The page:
Death toll from Egypt’s boat collision rises to 36: health ministry
A cargo ship collided with a party boat in the Nile on Wednesday, killing 36 people. (AFP/File)
The death toll from a boat collision on the Nile north of Cairo on Wednesday has risen to 36, the head of the civil protection administration, Magdy El-Shalaqany, announced to state news agency MENA Saturday.
El-Shalaqany said that civil protection workers are still searching for the last two victims. He also revealed that there were nine survivors of the incident, five of whom are still hospitalized.
Earlier in the day, Egypt's health ministry had announced that the number drowned after the collision had risen to 33.
On Wednesday, more than 35 passengers were estimated to have been aboard a chartered boat when it collided with a cargo ship near the shores of Al-Warraq district in Giza, causing the chartered boat to capsize.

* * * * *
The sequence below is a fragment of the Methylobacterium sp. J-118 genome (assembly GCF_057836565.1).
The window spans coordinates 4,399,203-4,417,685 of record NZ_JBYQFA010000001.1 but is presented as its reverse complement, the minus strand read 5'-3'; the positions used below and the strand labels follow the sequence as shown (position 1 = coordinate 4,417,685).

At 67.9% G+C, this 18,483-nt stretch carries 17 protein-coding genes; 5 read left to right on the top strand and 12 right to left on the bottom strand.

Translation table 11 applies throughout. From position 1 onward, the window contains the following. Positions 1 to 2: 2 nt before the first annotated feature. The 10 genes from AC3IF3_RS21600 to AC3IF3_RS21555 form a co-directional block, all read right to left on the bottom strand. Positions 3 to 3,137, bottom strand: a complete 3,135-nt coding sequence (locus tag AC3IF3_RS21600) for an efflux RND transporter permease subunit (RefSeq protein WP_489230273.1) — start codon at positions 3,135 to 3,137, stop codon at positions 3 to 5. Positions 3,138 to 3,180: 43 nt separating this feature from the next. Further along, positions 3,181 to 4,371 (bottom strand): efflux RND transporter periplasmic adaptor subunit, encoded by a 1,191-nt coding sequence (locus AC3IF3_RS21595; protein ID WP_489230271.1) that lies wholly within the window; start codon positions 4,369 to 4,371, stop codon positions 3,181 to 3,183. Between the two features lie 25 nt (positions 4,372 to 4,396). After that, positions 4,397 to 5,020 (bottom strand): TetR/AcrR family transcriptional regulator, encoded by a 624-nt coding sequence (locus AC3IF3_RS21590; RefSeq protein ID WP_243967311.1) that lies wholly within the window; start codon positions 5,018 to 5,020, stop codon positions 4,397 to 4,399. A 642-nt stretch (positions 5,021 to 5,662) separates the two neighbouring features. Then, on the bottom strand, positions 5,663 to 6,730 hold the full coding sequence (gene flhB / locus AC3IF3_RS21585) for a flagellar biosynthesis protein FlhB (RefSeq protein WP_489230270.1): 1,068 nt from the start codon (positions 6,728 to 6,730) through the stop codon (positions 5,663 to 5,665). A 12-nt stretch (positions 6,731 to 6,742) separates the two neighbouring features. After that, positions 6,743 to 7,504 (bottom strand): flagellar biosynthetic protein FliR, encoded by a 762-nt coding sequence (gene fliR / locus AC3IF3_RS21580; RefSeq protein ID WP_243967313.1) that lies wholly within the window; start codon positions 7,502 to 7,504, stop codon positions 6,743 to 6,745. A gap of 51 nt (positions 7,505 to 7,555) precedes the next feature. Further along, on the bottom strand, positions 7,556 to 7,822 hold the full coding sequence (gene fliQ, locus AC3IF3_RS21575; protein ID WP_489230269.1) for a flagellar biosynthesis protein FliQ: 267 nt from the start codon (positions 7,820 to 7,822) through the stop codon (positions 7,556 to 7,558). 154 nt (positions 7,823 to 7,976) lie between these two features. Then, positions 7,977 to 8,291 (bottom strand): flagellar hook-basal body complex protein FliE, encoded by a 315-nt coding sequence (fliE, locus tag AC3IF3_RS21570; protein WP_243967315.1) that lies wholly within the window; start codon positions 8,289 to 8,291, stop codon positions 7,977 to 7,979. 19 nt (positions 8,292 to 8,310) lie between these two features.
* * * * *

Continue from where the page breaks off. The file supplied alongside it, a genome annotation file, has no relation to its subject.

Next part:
The skipper of the cargo ship has been arrested and detained pending a probe into the incident.
The health ministry issued burial permits for 32 victims. The deceased remain in the hospital's morgue awaiting legal procedures, but the bodies should be delivered soon to their families, the ministry said.
On Thursday, locals angered by the deaths and families of those still missing blocked off a main road in the area where the boat sank and chanted anti-government slogans.
Boat accidents are not uncommon on the Nile or off Egypt’s coast. They are often blamed on rickety crafts or loose enforcement of water traffic laws.
Last year, six people, including a child, were killed when their chartered boat collided with a bridge structure near downtown Cairo.
The country’s deadliest boat accident occurred in February 2006 when a ferry sank in the Red Sea, killing more than 1,000 people.